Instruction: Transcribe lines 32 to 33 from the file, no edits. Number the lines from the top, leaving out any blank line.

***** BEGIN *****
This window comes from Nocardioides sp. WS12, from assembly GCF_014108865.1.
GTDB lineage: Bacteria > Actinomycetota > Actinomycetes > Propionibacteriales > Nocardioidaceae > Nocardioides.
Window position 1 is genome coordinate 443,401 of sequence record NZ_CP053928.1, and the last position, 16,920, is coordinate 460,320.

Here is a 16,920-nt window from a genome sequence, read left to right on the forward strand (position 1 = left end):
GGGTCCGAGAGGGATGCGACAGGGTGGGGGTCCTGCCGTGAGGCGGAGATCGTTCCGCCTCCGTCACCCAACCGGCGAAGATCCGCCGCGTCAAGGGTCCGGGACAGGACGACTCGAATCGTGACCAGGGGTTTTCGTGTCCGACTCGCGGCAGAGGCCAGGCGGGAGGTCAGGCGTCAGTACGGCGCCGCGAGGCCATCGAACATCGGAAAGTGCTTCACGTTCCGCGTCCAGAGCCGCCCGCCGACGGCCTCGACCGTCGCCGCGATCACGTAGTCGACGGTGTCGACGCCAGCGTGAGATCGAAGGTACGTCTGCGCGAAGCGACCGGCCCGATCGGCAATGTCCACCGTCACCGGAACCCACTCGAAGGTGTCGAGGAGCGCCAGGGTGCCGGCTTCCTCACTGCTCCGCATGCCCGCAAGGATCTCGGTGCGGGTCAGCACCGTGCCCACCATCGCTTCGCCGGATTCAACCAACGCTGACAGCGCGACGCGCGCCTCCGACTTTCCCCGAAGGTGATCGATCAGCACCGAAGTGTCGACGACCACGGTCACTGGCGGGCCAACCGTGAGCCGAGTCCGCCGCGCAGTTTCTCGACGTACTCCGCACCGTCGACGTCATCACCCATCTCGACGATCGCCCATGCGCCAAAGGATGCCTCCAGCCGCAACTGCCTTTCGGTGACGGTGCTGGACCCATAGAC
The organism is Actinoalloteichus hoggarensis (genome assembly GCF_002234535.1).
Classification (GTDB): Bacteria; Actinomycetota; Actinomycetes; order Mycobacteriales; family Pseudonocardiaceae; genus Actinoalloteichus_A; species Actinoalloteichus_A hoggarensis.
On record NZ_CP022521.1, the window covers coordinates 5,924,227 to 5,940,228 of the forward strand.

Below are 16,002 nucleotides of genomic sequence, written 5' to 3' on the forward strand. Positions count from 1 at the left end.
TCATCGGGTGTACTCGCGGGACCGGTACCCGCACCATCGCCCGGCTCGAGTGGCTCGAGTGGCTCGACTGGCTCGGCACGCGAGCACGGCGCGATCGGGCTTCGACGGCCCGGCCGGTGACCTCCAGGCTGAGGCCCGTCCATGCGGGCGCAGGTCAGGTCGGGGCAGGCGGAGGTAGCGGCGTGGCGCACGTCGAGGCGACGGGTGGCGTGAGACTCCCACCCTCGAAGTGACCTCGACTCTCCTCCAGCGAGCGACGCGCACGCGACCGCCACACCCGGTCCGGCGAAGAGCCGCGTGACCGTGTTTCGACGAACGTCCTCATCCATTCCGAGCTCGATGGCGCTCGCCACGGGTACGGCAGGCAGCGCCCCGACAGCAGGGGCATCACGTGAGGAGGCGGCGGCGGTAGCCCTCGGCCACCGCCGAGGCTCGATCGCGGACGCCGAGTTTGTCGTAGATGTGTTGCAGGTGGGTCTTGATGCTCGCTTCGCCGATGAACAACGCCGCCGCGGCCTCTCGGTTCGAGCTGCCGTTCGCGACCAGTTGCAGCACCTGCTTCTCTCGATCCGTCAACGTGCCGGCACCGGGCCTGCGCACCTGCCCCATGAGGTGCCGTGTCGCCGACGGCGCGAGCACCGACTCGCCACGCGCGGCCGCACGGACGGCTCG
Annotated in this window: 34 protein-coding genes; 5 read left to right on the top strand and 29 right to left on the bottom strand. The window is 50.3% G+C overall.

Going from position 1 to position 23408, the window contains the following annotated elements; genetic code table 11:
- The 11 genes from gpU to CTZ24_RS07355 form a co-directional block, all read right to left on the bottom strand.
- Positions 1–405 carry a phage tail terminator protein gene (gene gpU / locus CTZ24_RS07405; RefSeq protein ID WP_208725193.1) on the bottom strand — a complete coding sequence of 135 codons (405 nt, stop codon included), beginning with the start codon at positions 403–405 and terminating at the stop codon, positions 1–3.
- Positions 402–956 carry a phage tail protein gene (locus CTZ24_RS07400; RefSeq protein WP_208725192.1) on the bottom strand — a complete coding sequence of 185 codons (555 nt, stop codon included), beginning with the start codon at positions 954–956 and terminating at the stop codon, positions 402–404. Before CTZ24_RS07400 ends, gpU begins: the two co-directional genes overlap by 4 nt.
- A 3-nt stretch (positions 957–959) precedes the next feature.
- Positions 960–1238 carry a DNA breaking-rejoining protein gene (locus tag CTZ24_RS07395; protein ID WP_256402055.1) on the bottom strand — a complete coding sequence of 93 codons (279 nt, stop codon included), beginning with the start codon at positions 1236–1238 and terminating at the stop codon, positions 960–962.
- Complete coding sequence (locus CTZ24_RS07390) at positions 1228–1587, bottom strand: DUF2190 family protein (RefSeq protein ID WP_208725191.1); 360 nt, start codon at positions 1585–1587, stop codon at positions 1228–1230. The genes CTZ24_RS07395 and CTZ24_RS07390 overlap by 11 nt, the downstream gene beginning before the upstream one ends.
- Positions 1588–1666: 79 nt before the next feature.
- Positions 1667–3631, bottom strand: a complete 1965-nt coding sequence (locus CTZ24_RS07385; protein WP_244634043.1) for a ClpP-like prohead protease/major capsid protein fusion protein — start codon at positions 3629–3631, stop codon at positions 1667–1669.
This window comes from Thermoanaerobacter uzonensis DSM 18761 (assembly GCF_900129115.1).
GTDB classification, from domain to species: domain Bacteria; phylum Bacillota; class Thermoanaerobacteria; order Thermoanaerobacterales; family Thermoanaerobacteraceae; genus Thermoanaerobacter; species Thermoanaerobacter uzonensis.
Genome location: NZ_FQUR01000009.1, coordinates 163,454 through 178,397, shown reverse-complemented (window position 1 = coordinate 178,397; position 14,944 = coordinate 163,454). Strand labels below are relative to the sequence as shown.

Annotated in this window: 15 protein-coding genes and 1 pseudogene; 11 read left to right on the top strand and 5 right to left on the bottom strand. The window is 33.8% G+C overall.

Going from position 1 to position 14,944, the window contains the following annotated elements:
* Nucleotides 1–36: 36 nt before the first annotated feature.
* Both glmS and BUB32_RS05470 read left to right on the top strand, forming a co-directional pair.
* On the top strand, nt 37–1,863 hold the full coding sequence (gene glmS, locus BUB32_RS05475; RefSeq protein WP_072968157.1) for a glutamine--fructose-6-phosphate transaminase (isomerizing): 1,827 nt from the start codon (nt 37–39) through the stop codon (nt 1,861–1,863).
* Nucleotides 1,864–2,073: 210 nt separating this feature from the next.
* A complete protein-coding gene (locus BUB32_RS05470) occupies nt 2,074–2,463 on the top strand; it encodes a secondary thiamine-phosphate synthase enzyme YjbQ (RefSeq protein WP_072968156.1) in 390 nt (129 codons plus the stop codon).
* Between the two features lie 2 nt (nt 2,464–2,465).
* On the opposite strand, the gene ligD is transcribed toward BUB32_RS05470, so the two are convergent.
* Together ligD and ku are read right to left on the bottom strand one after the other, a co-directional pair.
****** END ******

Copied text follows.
* On the opposite strand, the gene ligD is transcribed toward BUB32_RS05470, so the two are convergent.
* Together ligD and ku are read right to left on the bottom strand one after the other, a co-directional pair.